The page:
World War Monument, Stepney

Monroe honors World War I veterans from the Stepney section with a monument on the Stepney Green.

The undated monument, near the intersection of Main Street (Route 25) and Pepper Street, stands at the northern end of the green.

A bronze plaque mounted on a boulder bears the dedication, “In grateful recognition of the valor and devotion of the young men of this community who served in the World War for liberty and justice 1918-1919.”

The monument lists the names of 24 residents who served in the conflict, and highlights two who died.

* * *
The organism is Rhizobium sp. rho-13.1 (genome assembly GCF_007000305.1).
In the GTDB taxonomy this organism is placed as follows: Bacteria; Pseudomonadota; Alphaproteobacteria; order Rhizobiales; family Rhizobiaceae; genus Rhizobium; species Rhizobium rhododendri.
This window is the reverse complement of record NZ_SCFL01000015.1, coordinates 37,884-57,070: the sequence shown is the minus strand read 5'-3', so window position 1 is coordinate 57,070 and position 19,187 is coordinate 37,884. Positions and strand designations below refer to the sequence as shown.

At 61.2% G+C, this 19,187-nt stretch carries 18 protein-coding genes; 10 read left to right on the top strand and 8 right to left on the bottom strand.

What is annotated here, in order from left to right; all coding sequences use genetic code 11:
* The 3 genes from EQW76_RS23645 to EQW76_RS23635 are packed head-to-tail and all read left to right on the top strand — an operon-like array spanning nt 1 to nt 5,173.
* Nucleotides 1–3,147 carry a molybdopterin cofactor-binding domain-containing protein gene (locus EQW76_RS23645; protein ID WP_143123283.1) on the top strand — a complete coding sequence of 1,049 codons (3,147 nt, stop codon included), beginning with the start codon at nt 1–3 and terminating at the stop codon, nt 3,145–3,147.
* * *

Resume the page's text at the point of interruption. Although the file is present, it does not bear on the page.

The Stepney Green was used as a militia ground and public gathering space when settlers from North Stratford settled what would eventually become the town of Monroe. In 1817, the green was officially designated as public land.

The construction of the Housatonic Railroad in the 1840s helped the Stepney area flourish as a local retail and manufacturing center.

In 1861, people opposed to the Civil War gathered on the green for peace rally that was broken up by war supporters.

The green’s surroundings include two churches and an historic cemetery established in 1794.

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